horizontal climbing walls - Boy Scouts of America

horizontal climbing walls - Boy Scouts of America

HORIZONTAL CLIMBING WALLS____________ REFERENCE FOR DESIGNING AND CONSTRUCTING LOW, HORIZONTAL CLIMBING WALLS. CLIMBING WALL FACILITIES SHALL BE CONST...

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HORIZONTAL CLIMBING WALLS____________ REFERENCE FOR DESIGNING AND CONSTRUCTING LOW, HORIZONTAL CLIMBING WALLS. CLIMBING WALL FACILITIES SHALL BE CONSTRUCTED IN ACCORDANCE WITH THE CLIMBING WALL ASSOCIATION'S STANDARDS. www.climbingwallindustry.com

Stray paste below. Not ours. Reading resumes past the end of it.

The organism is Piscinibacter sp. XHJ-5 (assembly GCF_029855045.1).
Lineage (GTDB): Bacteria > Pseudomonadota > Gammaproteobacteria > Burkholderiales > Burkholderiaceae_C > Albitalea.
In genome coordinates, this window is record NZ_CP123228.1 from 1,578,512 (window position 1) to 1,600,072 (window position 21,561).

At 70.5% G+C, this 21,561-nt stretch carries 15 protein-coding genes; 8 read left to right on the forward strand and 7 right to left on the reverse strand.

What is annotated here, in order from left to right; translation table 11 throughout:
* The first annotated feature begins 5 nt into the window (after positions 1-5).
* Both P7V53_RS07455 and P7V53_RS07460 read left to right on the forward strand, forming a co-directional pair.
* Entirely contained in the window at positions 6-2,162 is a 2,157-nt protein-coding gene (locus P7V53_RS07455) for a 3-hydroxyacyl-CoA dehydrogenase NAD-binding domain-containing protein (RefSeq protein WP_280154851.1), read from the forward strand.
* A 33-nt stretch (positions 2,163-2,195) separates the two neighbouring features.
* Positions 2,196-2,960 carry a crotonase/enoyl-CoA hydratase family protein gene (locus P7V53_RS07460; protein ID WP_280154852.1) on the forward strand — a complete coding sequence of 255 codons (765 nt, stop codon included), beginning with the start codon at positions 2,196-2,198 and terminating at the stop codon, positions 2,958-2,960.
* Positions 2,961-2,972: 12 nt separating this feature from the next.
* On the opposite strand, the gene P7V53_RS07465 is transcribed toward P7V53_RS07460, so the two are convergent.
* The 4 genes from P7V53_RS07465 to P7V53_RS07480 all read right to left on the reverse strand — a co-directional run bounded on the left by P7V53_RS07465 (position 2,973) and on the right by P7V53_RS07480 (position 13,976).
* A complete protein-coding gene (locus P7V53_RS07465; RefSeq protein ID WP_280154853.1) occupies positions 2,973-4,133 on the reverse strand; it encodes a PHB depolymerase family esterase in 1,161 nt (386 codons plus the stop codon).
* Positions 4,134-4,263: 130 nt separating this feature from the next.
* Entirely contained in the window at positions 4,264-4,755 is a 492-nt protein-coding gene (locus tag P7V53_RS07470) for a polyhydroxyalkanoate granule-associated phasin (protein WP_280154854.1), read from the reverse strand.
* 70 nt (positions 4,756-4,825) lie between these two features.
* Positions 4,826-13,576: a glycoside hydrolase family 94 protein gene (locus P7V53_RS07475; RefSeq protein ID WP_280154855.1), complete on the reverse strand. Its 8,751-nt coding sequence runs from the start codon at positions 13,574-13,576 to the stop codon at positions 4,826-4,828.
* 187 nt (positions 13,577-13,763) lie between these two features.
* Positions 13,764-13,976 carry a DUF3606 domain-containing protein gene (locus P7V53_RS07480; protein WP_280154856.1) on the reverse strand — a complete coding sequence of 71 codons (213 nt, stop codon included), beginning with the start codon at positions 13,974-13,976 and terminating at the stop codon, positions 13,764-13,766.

Horizontal Climbing or Bouldering Walls: Bouldering is a common way to learn, practice and perfect climbing techniques. While its name comes from the practice of climbers working out moves on actual boulders, it can also be practiced on freestanding or indoor climbing surfaces designed for bouldering. These structures typically feature horizontal, rather than vertical, climbing routes. Bouldering can be practiced without helmets and belays, and it only requires a climber, people to “spot” him and “crash pads” or other suitable safety surface on the ground below the climbing surface. Boy Scout standards state that a climber should not climb higher than their shoulder height. MC/R6 Bouldering participants’ feet above ground must never be higher than their shoulder height, and participants must not be allowed to climb over the top of the bouldering facility. This mean that for some Cub Scouts their feet should never get more than about three feet off the ground and Boy Scouts can expect to safely climb with their feet about five feet above the ground. With these height limits in mind, most climbing walls will be eight to twelve feet tall. Climbers should be using holds mounted on the wall and not the edges of the walls. Sometimes wall are built taller than needed to prevent this from happening, but no holds are mounted on these upper surfaces. When Scouts are climbing on walls higher than shoulder-height, trained leadership and safety equipment such as helmets, harnesses and belays are required. For program guidance related to climbing, rappelling and bouldering, refer to “Topping Out, A BSA Climbing/Rappelling Manual” #32007. Construction Standards: Bouldering walls can be built as free-standing exterior walls or integrated into the structure of buildings. Portions of the current “COPE and Climbing / Rappelling National Standards” apply to horizontal climbing walls or bouldering walls built in either condition. M4 Constructed facilities must meet applicable Association for Challenge Course Technology (ACCT) installation standards or Climbing Wall Association (CWA) design and engineering standards as well as any state and local laws. All constructed facilities are inspected by a qualified professional challenge course builder* (or structural engineer for constructed climbing facilities to verify compliance with design standards) before initial use; after any significant stress, such as lightning, high winds, falling objects, etc.; and at least once every two years. Closed elements must be inspected and approved by the council COPE/climbing committee and must conform to ACCT standards (or CWA standards for towers and climbing walls) before being reopened for use. A copy of the current ACCT standards is available at the program site. Bouldering walls may be inspected by the local council. Written documentation of inspections is available for review.